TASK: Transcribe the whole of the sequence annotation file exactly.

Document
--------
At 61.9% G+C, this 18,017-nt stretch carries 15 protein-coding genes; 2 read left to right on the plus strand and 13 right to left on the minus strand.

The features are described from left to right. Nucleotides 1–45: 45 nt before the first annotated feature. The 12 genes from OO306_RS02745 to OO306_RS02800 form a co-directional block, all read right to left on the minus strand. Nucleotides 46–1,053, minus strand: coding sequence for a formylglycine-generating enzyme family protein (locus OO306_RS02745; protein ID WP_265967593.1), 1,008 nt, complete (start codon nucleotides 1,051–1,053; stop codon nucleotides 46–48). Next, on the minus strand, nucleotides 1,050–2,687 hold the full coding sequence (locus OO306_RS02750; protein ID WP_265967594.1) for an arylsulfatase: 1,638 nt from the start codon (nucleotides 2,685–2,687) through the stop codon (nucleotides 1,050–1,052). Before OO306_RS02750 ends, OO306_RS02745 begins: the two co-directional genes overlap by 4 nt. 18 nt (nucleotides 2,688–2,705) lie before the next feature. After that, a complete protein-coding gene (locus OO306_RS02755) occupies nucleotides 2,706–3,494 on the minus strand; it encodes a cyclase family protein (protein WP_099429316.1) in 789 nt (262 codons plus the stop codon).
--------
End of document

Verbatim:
At 61.9% G+C, this 18,017-nt stretch carries 15 protein-coding genes; 2 read left to right on the plus strand and 13 right to left on the minus strand.

The features are described from left to right. Nucleotides 1–45: 45 nt before the first annotated feature. The 12 genes from OO306_RS02745 to OO306_RS02800 form a co-directional block, all read right to left on the minus strand. Nucleotides 46–1,053, minus strand: coding sequence for a formylglycine-generating enzyme family protein (locus OO306_RS02745; protein ID WP_265967593.1), 1,008 nt, complete (start codon nucleotides 1,051–1,053; stop codon nucleotides 46–48). Next, on the minus strand, nucleotides 1,050–2,687 hold the full coding sequence (locus OO306_RS02750; protein ID WP_265967594.1) for an arylsulfatase: 1,638 nt from the start codon (nucleotides 2,685–2,687) through the stop codon (nucleotides 1,050–1,052). Before OO306_RS02750 ends, OO306_RS02745 begins: the two co-directional genes overlap by 4 nt. 18 nt (nucleotides 2,688–2,705) lie before the next feature. After that, a complete protein-coding gene (locus OO306_RS02755) occupies nucleotides 2,706–3,494 on the minus strand; it encodes a cyclase family protein (protein WP_099429316.1) in 789 nt (262 codons plus the stop codon).